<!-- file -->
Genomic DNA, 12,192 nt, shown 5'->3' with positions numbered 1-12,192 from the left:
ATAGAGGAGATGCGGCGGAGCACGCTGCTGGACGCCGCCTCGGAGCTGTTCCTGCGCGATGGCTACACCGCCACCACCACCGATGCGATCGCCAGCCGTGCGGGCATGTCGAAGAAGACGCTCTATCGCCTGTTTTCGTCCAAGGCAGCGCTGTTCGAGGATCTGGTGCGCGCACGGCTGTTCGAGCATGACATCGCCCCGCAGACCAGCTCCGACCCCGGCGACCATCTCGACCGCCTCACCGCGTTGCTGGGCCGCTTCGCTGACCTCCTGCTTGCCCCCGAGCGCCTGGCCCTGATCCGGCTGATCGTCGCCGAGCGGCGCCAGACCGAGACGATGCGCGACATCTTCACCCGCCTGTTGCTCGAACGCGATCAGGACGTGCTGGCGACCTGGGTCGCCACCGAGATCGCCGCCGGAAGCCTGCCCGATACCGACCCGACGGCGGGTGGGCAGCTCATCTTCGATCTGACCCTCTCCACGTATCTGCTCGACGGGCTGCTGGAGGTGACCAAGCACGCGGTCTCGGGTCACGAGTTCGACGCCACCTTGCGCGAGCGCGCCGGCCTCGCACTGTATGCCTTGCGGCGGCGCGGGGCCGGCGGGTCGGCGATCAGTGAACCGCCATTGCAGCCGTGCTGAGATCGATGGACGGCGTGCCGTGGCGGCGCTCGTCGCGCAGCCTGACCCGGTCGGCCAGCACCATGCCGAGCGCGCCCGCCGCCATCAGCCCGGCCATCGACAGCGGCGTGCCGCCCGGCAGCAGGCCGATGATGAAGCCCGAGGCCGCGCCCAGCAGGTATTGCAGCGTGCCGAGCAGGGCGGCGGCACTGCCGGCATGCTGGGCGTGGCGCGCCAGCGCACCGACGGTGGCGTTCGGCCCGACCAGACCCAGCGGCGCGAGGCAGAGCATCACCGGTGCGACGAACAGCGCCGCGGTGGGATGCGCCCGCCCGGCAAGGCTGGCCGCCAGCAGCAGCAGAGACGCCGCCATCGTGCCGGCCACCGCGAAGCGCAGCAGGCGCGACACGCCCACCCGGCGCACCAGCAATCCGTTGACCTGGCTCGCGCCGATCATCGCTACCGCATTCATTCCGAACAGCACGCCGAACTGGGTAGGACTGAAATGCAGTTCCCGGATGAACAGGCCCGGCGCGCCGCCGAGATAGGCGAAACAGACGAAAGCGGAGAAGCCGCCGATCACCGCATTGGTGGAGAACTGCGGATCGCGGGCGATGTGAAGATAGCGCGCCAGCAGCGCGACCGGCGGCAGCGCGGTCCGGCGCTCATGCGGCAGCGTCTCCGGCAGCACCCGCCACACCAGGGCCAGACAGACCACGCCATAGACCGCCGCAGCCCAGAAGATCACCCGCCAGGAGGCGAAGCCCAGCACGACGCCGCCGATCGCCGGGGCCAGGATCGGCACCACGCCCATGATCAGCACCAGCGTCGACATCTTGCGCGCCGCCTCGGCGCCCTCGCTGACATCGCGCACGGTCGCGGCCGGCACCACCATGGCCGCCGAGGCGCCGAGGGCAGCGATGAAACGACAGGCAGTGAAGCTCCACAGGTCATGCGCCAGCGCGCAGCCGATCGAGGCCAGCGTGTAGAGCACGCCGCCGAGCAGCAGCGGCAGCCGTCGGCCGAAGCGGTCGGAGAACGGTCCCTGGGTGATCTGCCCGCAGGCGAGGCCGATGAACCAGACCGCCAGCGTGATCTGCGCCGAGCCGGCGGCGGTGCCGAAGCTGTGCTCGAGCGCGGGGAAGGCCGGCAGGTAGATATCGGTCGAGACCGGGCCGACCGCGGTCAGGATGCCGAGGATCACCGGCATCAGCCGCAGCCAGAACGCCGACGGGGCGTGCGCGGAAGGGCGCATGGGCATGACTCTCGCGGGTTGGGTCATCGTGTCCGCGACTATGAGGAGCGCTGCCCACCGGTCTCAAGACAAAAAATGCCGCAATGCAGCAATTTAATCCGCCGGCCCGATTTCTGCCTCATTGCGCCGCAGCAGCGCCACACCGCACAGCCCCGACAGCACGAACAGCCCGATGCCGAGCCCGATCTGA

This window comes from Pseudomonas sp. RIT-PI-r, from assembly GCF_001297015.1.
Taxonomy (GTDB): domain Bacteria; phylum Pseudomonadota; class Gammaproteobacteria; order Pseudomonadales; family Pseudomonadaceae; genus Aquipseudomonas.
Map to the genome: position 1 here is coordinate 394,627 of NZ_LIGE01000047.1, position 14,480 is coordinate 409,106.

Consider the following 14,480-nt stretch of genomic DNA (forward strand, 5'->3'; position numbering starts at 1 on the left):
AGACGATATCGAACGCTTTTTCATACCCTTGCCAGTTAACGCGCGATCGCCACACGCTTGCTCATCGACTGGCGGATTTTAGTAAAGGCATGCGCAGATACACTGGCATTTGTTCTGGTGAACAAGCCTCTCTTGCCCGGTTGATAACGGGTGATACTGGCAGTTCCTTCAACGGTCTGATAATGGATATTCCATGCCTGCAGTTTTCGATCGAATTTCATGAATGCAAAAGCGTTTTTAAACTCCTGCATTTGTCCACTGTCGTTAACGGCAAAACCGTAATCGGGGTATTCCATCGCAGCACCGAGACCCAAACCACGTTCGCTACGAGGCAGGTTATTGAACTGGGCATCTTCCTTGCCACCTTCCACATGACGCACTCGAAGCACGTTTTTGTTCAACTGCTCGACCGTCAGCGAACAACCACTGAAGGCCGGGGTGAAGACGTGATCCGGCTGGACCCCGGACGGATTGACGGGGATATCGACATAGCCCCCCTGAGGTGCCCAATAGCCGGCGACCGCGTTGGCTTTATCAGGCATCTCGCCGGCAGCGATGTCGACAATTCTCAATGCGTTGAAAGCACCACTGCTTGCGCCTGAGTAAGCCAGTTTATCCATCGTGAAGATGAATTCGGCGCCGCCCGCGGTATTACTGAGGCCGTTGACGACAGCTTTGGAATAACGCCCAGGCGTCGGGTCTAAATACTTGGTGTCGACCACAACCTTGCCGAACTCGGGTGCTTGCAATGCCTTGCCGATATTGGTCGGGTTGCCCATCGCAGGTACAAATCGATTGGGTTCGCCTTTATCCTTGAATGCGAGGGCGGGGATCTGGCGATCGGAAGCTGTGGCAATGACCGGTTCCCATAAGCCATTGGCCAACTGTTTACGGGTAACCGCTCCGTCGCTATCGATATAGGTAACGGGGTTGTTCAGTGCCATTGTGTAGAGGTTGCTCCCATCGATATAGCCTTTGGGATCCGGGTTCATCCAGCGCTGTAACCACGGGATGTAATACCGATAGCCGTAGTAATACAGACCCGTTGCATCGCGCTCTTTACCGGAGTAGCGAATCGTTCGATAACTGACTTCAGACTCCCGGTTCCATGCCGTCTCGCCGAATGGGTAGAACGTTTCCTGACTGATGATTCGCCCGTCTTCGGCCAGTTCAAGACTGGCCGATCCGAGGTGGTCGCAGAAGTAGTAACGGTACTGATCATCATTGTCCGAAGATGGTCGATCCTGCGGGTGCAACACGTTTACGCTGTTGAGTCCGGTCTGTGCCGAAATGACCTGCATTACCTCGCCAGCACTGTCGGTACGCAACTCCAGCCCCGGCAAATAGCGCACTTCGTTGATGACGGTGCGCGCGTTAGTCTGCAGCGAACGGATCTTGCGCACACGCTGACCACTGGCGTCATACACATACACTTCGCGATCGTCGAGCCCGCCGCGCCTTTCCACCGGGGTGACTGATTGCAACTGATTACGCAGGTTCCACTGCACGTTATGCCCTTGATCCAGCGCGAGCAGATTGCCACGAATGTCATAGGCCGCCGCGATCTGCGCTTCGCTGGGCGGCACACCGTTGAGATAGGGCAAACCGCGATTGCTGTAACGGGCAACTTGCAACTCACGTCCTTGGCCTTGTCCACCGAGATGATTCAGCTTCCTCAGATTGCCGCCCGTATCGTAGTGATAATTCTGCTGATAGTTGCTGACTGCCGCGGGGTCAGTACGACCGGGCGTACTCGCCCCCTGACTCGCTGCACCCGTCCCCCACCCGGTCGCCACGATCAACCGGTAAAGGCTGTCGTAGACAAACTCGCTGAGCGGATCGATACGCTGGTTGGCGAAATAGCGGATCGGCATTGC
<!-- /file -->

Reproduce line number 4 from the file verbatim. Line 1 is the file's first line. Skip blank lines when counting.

Taxonomy (GTDB): domain Bacteria; phylum Pseudomonadota; class Gammaproteobacteria; order Pseudomonadales; family Pseudomonadaceae; genus Aquipseudomonas.